Marxists do not view the family as acting in the interest of society as a whole but more in the form of a superstructure that benefits the capitalist system. “Marxist see the family within the framework of a capitalist society, which is based on private property, driven by profit and is riddled with conflict between social classes with opposing interest”. (Browne pg 123) According to the Marxists the industrial aspects and the reproduction of people and generations contributes to the system by them working to maintain the economic system. This view on the family fails to take into account the sociological benefits a family can have outside of the industrial perspective. Brown (n.d) states that Engles, an early Marxists, believed that the monogamous practice of the nuclear family guarantees the paternity of the children, therefore ensuring that private property was passed down to the right people. There is also the perception that women married for material gain as, like the functionalists, they believed men should be the breadwinners and women should stay home and take care of the children.

As their view concentrates mainly on the structural perspectives to society they fail to take into account the emotional side of the family and the fact that couples do actual marry for love. As I mentioned earlier, it is now very common for women to work and earn their own money and to be independent therefore minimising Engles’ view on the perception that women married for money and security. Their view on the importance of the nuclear family suggests they do not recognise the wide diversity in the families we now have today as not all families are nuclear. Reconstituted families, in some cases property or money could be shared equally amongst step-children and paternal children, this also indicates that Engles hadn’t taken to account the varieties of the different family types. However, in most Muslim marriages they tend to be arranged and due to the strong religious influence divorce rates are dramatically low in comparison with European and Afro-Caribbean marriages.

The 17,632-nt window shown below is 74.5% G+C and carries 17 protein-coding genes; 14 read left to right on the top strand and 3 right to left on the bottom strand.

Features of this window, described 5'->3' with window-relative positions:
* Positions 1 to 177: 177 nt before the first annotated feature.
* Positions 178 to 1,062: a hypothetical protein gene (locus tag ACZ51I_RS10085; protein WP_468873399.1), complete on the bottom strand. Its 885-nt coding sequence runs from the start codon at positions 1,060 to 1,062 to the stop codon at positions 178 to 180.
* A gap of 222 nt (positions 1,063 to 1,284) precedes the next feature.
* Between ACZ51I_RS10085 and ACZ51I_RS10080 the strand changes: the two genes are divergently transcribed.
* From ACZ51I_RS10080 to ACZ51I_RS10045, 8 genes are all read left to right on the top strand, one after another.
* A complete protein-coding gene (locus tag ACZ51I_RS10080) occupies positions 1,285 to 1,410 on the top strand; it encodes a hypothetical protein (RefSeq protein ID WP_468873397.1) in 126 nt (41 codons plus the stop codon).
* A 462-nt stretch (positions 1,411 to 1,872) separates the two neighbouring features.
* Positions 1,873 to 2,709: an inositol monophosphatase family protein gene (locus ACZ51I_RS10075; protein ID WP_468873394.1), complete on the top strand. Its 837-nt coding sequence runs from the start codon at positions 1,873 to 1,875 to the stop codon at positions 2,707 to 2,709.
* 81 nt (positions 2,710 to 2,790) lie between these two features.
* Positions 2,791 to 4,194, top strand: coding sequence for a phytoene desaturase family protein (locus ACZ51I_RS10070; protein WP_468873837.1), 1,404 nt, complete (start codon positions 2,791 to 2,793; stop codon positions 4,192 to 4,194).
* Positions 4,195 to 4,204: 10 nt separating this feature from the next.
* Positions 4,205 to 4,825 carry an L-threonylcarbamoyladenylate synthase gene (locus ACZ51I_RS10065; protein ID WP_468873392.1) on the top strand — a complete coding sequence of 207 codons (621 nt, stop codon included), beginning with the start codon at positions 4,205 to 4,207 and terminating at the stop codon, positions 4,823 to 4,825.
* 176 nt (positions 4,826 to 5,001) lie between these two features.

Due to the nuclear family setting in Muslim marriages, Engles theory would best describes them. Browne (n.d) states that the Marxist Feminist has an extended view on the Marxist perspective as the feminists focuses mainly on the female contribution to the family. They highlight the key issues on the negative effects of family life towards women, e.g. domestic violence, which the Functionalist and the Marxists do not acknowledge. Radical Feminist highlights that patriarchy is the cause of restriction on women. They highlight that the duty that women undertake as carer of children restricts them in their workplace and that the upbringing they give to their children socializes them so that they are fit for the working environment. They believe that women’s unpaid domestic labour benefits the capitalist system.

The key problem with the Marxist feminists is that they do not take into account the diversity of modern families. It’s as if they assume that every family consists of a heterosexual nuclear family. Gay families as well as other types of families are not even taken into account in this view. Browne suggests that they also paint a very negative perspective of family life making the family to the woman a burden when in reality not all women feel this way. Some women love the fact that they are considered in their family as the main nurturer, and in other families the roles are shared equally between the mother and father as it very common for both parents to work.

With this said as women have their own source of income women are less obliged to remain with their partner if they are unhappy, highlighting the fact that, according to Browne (n.d) , 70 per cent of women initiate divorces. The New Right theory is politically themed as opposed to socially. They believe that the decline in the traditional nuclear family contributes to various social problems such as spending on welfare, underachievement and the existence of the ‘underclass’ (criminals).